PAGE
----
It’s likely that your SEO goal used to be to reach the top ranking in the SERPs for as many pieces of content as possible. When Google introduced position zero, it’s probable that reaching rank zero became your new goal. (Position zero is the snippet of information that appears above the first result in some searches.) In actual fact, you should stop making this the main aim of your SEO strategy for several reasons:
1. Position Zero Can Be Impossible
Some types of content will never make it to position zero. This is because Google is often unable to display the information in one of the formats it uses for snippets. This also means that position zero is often something different from the top result.
The types of content Google prefers for position zero include:
• Step-by-step instructions
• Definitions that don’t appear in dictionaries
• Questions that require just a couple of sentences to answer — more than that is too complex for position zero, whereas Google can refer to its database for single-word and very short answers.
• Price breakdowns
• Best-of lists
In other words, your content may be the most relevant to a query, but something else could still be picked for position zero. You just need to run a number of searches to see that the position zero result is often something off the first page entirely, simply because it fits better than any higher-ranking content.
In some cases, it is worthwhile to create content that is easy for Google to turn into a snippet. Other times, this presents too great a challenge. Furthermore, when it is unreasonable for the topic you are covering, attempts to do so could even lower the quality of the content.
2. It’s Unpredictable
It is possible that you’ll exert time, effort and resources into reaching position zero only to fail. The problem is that it is difficult to know what Google will choose — sometimes, a different result comes up for the same user doing the same search later in the day. A better option is to strive to reach high organic and paid results, two things you can strategize for.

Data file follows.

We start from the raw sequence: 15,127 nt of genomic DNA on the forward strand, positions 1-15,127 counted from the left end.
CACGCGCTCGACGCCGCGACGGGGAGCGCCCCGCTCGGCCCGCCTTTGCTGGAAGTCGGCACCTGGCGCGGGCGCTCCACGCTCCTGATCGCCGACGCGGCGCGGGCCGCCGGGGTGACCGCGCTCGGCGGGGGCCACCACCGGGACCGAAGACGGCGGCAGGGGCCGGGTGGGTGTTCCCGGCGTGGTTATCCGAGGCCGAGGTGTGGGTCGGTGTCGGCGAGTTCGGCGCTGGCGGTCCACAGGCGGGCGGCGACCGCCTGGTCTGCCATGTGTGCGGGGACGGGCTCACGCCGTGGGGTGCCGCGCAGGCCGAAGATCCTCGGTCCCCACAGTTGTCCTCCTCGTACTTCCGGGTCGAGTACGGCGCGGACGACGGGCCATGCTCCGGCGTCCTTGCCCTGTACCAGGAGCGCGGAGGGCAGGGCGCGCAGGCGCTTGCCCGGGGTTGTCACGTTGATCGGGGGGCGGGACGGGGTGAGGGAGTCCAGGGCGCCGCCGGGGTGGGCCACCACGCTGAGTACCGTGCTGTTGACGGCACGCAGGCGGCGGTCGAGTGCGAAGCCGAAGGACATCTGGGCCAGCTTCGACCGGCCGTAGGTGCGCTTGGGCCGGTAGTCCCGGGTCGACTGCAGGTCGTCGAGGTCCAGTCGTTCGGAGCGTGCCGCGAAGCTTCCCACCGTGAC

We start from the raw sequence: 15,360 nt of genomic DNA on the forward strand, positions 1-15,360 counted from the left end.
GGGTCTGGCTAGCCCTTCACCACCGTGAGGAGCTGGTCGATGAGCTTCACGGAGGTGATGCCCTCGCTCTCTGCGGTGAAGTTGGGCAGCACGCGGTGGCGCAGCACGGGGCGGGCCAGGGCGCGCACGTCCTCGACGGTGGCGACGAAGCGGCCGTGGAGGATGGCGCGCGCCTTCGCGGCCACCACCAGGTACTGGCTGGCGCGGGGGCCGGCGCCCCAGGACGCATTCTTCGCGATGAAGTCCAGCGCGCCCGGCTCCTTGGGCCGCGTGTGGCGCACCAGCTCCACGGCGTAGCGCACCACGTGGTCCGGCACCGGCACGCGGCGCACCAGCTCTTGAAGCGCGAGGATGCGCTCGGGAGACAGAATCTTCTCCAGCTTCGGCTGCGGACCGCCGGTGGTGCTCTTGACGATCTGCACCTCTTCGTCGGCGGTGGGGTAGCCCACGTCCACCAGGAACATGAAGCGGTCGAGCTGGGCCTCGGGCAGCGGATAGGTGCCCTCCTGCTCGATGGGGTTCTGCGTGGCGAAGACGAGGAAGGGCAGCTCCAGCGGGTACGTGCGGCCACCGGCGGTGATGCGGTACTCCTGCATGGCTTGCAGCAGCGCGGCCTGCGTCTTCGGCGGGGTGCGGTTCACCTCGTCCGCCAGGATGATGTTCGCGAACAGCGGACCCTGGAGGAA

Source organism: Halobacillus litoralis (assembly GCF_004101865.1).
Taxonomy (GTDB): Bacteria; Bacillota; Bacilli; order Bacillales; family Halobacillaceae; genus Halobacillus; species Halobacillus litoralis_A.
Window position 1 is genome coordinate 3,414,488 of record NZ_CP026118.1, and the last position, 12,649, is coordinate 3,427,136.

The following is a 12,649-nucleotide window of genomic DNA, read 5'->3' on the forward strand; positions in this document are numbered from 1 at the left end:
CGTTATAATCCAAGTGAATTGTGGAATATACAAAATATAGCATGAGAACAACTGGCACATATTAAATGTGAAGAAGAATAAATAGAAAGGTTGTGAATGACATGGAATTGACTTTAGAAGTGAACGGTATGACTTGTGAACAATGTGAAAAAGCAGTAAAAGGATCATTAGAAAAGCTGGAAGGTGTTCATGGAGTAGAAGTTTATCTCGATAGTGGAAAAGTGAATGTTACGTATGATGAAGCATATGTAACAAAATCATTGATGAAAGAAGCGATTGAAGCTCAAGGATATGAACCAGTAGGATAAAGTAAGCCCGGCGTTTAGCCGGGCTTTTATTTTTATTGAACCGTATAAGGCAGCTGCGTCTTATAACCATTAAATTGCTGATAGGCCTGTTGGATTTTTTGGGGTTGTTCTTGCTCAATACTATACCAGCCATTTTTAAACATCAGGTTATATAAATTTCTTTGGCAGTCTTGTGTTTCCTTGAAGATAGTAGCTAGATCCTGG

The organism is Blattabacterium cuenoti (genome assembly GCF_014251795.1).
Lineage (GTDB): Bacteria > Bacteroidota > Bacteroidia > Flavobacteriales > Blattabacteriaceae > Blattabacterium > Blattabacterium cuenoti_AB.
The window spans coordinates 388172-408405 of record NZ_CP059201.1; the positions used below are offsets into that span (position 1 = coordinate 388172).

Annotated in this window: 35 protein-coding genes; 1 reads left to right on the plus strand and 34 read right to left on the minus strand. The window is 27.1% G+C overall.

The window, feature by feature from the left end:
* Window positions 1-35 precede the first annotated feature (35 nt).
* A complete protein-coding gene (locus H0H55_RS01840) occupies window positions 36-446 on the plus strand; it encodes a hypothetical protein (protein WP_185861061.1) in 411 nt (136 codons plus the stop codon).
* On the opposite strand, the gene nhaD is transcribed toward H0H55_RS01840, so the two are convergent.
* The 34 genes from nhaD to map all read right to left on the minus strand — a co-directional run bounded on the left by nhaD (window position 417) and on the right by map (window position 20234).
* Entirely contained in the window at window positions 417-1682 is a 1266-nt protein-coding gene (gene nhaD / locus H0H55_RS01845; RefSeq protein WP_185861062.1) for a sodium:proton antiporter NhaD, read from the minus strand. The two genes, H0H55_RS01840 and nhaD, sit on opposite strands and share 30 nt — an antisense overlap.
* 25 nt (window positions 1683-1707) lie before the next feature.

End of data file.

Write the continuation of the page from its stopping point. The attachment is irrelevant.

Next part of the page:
3. It Can Lose You Clicks
Position zero may provide users with all the basic information they need, meaning they decide not to click and read further. In this case, users will be missing out on content that delves deeper into the topic, which they could have found interesting and useful. Had these users read your content, you may have been able to pique their interest and gain leads.
4. Google Search Is Always Changing
What ranks as position zero today could change completely tomorrow. You need to remember that Google is constantly updating its algorithm, including what ranks at position zero. The search engine could even start using completely different ways to present such information. This has a long-term impact on your strategy.
Think of it this way: A considerable amount of your content needs to be evergreen. As your evergreen content builds up, Google will see that you have a long history online of providing quality, valuable information. For evergreen content to serve its purpose in your SEO strategy, it needs to keep receiving views and engagement. This is most likely to happen if it continues to rank.
If you create content purely for the purpose of reaching position zero (not for a high organic ranking) and Google later changes what it features at the top of the page, your content could fade into oblivion.
When Position Zero Is Desirable
None of this should dissuade you from ever attempting to reach position zero — you just need to be smart about it. In some cases, position zero could be hugely beneficial, such as when it leads to greater visibility.
This can be true even when position zero leads to fewer clicks. For instance, users who click on a different result to position zero often do so because they realize that the featured content is not what they are looking for. The result for you is a lower bounce rate and fewer low-quality leads.
While Google’s exact algorithm is proprietary, if you decide to try for position zero, there are a few best practices to follow:
• Only attempt it with content that Google can turn into snippets.
• Optimize the content for long-tail keywords of at least six words. It is even better if the phrase contains a question word.
• Use the right code and tagging techniques to make it clear what your page contains.
What Should You Do?
When you bear all the above in mind, it is clear that rather than focusing all your energy on reaching position zero, you’ll do better by gaining the SERP landscape. This means reaching position zero in some SERPs but also working to achieve high organic rankings and throwing in some PPC.
In this manner, you’ll be able to take up more landscape. The results: you’ll improve brand awareness, bring users the most relevant content for their queries and prevent wasted time on impossible goals. Even if these were not the results you were looking for, they’ll provide you with benefits in the long run.